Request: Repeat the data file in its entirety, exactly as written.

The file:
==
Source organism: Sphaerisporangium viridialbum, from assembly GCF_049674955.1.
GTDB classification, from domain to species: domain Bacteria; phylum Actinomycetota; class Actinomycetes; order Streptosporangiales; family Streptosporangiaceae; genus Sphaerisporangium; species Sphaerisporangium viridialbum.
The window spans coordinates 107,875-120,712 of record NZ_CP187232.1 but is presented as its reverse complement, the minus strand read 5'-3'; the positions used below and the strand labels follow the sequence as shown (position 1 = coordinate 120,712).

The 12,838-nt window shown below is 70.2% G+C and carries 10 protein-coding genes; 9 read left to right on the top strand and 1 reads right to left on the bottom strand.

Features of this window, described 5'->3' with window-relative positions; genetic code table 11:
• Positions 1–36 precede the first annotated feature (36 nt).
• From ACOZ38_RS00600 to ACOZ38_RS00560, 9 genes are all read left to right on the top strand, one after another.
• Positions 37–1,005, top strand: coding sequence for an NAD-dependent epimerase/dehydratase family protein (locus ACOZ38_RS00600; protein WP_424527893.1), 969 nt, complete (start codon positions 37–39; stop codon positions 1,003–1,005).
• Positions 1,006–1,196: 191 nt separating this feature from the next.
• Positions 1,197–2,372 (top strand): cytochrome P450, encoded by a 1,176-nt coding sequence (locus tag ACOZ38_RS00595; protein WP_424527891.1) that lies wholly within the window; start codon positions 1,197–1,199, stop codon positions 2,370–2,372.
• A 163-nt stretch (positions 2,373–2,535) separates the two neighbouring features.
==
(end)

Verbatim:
Source organism: Sphaerisporangium viridialbum, from assembly GCF_049674955.1.
GTDB classification, from domain to species: domain Bacteria; phylum Actinomycetota; class Actinomycetes; order Streptosporangiales; family Streptosporangiaceae; genus Sphaerisporangium; species Sphaerisporangium viridialbum.
The window spans coordinates 107,875-120,712 of record NZ_CP187232.1 but is presented as its reverse complement, the minus strand read 5'-3'; the positions used below and the strand labels follow the sequence as shown (position 1 = coordinate 120,712).

The 12,838-nt window shown below is 70.2% G+C and carries 10 protein-coding genes; 9 read left to right on the top strand and 1 reads right to left on the bottom strand.

Features of this window, described 5'->3' with window-relative positions; genetic code table 11:
• Positions 1–36 precede the first annotated feature (36 nt).
• From ACOZ38_RS00600 to ACOZ38_RS00560, 9 genes are all read left to right on the top strand, one after another.
• Positions 37–1,005, top strand: coding sequence for an NAD-dependent epimerase/dehydratase family protein (locus ACOZ38_RS00600; protein WP_424527893.1), 969 nt, complete (start codon positions 37–39; stop codon positions 1,003–1,005).
• Positions 1,006–1,196: 191 nt separating this feature from the next.
• Positions 1,197–2,372 (top strand): cytochrome P450, encoded by a 1,176-nt coding sequence (locus tag ACOZ38_RS00595; protein WP_424527891.1) that lies wholly within the window; start codon positions 1,197–1,199, stop codon positions 2,370–2,372.
• A 163-nt stretch (positions 2,373–2,535) separates the two neighbouring features.